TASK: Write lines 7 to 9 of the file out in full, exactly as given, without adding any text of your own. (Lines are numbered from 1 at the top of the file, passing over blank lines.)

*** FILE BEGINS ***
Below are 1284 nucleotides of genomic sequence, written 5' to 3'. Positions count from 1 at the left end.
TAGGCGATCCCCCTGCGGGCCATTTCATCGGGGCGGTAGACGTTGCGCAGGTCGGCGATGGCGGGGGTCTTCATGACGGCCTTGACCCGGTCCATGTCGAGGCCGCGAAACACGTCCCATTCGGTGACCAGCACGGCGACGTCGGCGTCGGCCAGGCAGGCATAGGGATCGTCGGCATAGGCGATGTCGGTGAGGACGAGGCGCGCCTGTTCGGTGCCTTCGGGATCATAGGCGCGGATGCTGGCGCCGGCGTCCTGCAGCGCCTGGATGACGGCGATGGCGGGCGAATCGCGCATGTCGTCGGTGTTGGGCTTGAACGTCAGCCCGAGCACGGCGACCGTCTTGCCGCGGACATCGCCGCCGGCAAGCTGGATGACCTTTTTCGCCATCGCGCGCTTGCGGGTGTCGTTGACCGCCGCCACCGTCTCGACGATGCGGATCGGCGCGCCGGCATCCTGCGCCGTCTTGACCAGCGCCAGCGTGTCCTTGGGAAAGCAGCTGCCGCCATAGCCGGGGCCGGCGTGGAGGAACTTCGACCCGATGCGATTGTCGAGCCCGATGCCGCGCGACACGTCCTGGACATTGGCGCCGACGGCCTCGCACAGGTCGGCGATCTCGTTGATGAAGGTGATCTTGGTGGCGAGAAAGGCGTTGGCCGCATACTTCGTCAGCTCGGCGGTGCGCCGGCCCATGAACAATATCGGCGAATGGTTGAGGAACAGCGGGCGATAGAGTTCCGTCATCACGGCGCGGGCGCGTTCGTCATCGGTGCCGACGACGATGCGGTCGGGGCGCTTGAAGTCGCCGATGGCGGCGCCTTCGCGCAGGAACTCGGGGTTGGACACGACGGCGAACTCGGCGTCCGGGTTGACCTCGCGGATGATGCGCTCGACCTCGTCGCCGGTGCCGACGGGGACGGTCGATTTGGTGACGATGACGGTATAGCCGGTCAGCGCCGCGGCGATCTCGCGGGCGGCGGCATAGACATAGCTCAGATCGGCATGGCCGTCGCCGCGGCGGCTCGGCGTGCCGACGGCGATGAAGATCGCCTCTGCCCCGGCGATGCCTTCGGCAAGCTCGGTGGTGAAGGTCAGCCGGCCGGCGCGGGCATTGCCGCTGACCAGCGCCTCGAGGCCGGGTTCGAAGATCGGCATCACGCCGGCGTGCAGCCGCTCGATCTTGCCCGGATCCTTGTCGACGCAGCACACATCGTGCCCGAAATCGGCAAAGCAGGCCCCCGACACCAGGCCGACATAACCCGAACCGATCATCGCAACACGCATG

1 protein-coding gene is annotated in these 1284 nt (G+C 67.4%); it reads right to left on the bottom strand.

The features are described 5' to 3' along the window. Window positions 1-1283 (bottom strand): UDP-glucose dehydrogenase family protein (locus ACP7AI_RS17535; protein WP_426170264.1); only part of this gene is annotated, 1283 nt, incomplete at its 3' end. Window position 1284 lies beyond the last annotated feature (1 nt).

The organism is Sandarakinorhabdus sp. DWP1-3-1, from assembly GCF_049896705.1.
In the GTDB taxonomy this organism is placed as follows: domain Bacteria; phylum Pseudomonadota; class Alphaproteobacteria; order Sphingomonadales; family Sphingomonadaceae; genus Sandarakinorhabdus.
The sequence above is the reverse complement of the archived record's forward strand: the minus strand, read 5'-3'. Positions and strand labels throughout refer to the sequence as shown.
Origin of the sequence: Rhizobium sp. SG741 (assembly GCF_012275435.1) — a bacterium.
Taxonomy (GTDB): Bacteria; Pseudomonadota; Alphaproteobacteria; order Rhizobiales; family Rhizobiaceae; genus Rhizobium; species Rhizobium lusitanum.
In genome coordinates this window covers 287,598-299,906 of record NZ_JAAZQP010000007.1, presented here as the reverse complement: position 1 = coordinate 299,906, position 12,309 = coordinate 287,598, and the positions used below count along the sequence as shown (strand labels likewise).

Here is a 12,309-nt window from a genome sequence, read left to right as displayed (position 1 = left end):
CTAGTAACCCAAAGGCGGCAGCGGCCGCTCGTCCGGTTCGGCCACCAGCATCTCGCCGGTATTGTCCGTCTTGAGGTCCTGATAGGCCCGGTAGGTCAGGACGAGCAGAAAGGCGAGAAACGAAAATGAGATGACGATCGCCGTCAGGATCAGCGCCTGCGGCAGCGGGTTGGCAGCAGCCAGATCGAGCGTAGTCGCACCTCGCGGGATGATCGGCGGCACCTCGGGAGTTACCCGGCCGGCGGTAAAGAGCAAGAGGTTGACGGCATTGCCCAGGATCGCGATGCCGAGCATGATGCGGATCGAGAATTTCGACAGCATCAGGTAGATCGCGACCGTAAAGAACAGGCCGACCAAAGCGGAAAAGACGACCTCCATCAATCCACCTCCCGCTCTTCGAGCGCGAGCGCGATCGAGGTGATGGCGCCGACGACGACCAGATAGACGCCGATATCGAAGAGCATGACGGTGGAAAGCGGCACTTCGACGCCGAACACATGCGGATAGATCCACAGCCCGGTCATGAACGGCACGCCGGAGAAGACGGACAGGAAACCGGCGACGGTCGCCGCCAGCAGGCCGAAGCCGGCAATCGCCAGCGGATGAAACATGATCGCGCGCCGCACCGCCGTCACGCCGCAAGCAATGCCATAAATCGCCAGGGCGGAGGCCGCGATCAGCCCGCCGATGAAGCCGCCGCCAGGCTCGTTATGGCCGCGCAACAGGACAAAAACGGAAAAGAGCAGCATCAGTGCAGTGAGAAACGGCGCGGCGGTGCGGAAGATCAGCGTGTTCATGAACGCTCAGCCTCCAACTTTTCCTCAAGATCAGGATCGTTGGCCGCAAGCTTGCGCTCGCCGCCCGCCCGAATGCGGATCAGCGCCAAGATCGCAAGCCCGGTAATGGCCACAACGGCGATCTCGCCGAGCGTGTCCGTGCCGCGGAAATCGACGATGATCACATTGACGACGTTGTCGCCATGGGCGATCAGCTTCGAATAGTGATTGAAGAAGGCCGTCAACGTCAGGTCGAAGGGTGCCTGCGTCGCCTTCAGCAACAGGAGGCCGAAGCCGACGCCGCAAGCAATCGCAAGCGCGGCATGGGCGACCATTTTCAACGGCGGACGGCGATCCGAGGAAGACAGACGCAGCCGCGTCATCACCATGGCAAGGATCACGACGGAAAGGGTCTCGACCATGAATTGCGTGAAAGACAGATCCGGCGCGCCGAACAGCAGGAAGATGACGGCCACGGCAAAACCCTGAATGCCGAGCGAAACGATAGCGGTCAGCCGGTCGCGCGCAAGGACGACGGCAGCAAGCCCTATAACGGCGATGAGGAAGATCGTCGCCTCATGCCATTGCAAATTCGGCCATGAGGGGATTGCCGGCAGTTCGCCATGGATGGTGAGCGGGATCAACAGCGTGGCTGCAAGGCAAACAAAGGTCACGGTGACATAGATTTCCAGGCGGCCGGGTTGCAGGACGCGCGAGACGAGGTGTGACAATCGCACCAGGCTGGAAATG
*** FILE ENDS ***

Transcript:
The sequence above is the reverse complement of the archived record's forward strand: the minus strand, read 5'-3'. Positions and strand labels throughout refer to the sequence as shown.
Origin of the sequence: Rhizobium sp. SG741 (assembly GCF_012275435.1) — a bacterium.
Taxonomy (GTDB): Bacteria; Pseudomonadota; Alphaproteobacteria; order Rhizobiales; family Rhizobiaceae; genus Rhizobium; species Rhizobium lusitanum.